Recapping the day's news and newsmakers through the lens of CNBC.
Syria's widening economic impact and $150 oil
Among the growing concerns about economic fallout from the Syrian conflict: An Iraqi oil pipeline to Turkey has been repeatedly attacked, and Brent crude oil, now about $116 a barrel, could go as high as $150 in a worst-case scenario, according to one analysis.
Sen. John McCain ruled out extreme reactions like a closing of the Suez Canal but insisted that any reprisal over the Syrian government's use of poison gas would have economic impacts in the Middle East and beyond.
Others note that gasoline prices are already higher in the U.S. than a year ago; that trouble in the Mideast could prevent the usual drop in gas prices after Labor Day; and that economic slowdown due to the Syria crisis could make the Federal Reserve postpone its tapering plan.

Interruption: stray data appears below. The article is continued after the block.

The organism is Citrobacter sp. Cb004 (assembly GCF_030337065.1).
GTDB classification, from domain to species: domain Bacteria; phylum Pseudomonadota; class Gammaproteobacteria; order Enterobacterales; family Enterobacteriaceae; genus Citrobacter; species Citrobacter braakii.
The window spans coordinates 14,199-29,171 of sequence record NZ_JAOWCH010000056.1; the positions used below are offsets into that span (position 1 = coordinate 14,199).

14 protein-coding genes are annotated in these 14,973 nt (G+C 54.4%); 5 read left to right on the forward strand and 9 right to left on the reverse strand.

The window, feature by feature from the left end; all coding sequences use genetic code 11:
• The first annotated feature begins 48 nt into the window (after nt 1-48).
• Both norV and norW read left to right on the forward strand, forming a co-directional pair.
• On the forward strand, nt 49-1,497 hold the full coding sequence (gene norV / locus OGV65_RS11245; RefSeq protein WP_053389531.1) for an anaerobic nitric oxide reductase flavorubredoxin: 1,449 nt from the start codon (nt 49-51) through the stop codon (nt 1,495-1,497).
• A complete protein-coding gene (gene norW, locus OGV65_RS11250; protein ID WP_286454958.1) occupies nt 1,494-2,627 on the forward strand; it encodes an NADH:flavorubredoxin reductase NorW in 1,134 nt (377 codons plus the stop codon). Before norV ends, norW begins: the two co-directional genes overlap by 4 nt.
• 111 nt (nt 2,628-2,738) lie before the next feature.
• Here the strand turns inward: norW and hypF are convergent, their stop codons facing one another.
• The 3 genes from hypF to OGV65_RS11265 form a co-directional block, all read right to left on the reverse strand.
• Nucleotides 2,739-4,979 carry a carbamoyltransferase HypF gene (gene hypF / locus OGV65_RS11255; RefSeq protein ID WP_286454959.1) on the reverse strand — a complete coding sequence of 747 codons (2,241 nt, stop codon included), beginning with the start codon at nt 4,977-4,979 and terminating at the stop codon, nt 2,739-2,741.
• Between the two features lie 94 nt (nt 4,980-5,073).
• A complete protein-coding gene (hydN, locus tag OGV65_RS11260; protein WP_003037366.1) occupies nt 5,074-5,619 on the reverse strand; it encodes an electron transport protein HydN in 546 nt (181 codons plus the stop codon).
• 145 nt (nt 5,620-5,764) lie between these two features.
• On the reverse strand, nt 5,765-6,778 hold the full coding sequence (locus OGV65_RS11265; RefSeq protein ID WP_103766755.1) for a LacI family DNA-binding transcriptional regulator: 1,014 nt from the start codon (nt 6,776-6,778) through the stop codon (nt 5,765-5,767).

"There are economic impacts if this conflict continues to spiral out beyond the borders of Syria. Those who think we can contain this within Syria, frankly that's just not what's happening in that part of the world."
—Republican Sen. John McCain
"If this Syrian action doesn't end after 48 hours [of bombing], it could hamper global growth. It could even have an impact on the Fed's taper calculus."
—CNBC's Bob Pisani